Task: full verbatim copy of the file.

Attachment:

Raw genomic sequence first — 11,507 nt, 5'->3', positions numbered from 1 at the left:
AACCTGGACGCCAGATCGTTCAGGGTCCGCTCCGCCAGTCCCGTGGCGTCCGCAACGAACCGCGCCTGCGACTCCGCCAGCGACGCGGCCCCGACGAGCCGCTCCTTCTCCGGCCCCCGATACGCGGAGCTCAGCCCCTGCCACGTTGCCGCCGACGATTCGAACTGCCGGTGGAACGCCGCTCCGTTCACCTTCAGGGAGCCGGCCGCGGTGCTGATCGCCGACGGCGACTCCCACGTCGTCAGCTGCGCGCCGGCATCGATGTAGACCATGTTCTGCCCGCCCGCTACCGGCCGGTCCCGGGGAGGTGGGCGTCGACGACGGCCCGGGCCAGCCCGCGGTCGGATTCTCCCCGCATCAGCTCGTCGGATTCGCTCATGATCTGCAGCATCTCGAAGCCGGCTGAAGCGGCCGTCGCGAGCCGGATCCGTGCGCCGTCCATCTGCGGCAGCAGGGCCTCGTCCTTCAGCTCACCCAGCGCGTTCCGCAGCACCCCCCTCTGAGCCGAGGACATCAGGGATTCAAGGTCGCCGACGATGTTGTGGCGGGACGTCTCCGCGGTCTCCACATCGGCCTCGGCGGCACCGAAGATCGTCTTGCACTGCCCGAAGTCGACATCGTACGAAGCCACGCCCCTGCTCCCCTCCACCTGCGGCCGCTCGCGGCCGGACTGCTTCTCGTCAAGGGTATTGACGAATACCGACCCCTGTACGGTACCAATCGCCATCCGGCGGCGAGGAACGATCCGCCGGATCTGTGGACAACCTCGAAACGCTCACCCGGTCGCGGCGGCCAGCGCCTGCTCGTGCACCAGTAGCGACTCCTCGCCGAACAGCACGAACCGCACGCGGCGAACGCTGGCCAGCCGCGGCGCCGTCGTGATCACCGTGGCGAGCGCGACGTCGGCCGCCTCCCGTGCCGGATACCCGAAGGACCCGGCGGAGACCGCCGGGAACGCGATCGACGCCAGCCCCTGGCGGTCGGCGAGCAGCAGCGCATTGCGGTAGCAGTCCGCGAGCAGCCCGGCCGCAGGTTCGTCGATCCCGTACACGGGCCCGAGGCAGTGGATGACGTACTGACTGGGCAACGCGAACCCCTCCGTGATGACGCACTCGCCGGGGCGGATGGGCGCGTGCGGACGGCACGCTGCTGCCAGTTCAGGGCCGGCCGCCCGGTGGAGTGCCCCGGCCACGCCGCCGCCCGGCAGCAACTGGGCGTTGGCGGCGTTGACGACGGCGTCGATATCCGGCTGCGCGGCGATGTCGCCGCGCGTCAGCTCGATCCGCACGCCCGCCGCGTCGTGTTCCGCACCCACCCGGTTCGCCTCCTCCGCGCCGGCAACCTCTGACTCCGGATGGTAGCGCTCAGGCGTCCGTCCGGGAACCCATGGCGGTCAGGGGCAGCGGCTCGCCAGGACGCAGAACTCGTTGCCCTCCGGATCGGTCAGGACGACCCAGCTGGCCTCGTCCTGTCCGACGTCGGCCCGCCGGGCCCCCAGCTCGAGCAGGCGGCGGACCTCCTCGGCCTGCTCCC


Raw genomic sequence first — 11,507 nt, 5'->3', positions numbered from 1 at the left:
AACCTGGACGCCAGATCGTTCAGGGTCCGCTCCGCCAGTCCCGTGGCGTCCGCAACGAACCGCGCCTGCGACTCCGCCAGCGACGCGGCCCCGACGAGCCGCTCCTTCTCCGGCCCCCGATACGCGGAGCTCAGCCCCTGCCACGTTGCCGCCGACGATTCGAACTGCCGGTGGAACGCCGCTCCGTTCACCTTCAGGGAGCCGGCCGCGGTGCTGATCGCCGACGGCGACTCCCACGTCGTCAGCTGCGCGCCGGCATCGATGTAGACCATGTTCTGCCCGCCCGCTACCGGCCGGTCCCGGGGAGGTGGGCGTCGACGACGGCCCGGGCCAGCCCGCGGTCGGATTCTCCCCGCATCAGCTCGTCGGATTCGCTCATGATCTGCAGCATCTCGAAGCCGGCTGAAGCGGCCGTCGCGAGCCGGATCCGTGCGCCGTCCATCTGCGGCAGCAGGGCCTCGTCCTTCAGCTCACCCAGCGCGTTCCGCAGCACCCCCCTCTGAGCCGAGGACATCAGGGATTCAAGGTCGCCGACGATGTTGTGGCGGGACGTCTCCGCGGTCTCCACATCGGCCTCGGCGGCACCGAAGATCGTCTTGCACTGCCCGAAGTCGACATCGTACGAAGCCACGCCCCTGCTCCCCTCCACCTGCGGCCGCTCGCGGCCGGACTGCTTCTCGTCAAGGGTATTGACGAATACCGACCCCTGTACGGTACCAATCGCCATCCGGCGGCGAGGAACGATCCGCCGGATCTGTGGACAACCTCGAAACGCTCACCCGGTCGCGGCGGCCAGCGCCTGCTCGTGCACCAGTAGCGACTCCTCGCCGAACAGCACGAACCGCACGCGGCGAACGCTGGCCAGCCGCGGCGCCGTCGTGATCACCGTGGCGAGCGCGACGTCGGCCGCCTCCCGTGCCGGATACCCGAAGGACCCGGCGGAGACCGCCGGGAACGCGATCGACGCCAGCCCCTGGCGGTCGGCGAGCAGCAGCGCATTGCGGTAGCAGTCCGCGAGCAGCCCGGCCGCAGGTTCGTCGATCCCGTACACGGGCCCGAGGCAGTGGATGACGTACTGACTGGGCAACGCGAACCCCTCCGTGATGACGCACTCGCCGGGGCGGATGGGCGCGTGCGGACGGCACGCTGCTGCCAGTTCAGGGCCGGCCGCCCGGTGGAGTGCCCCGGCCACGCCGCCGCCCGGCAGCAACTGGGCGTTGGCGGCGTTGACGACGGCGTCGATATCCGGCTGCGCGGCGATGTCGCCGCGCGTCAGCTCGATCCGCACGCCCGCCGCGTCGTGTTCCGCACCCACCCGGTTCGCCTCCTCCGCGCCGGCAACCTCTGACTCCGGATGGTAGCGCTCAGGCGTCCGTCCGGGAACCCATGGCGGTCAGGGGCAGCGGCTCGCCAGGACGCAGAACTCGTTGCCCTCCGGATCGGTCAGGACGACCCAGCTGGCCTCGTCCTGTCCGACGTCGGCCCGCCGGGCCCCCAGCTCGAGCAGGCGGCGGACCTCCTCGGCCTGCTCCC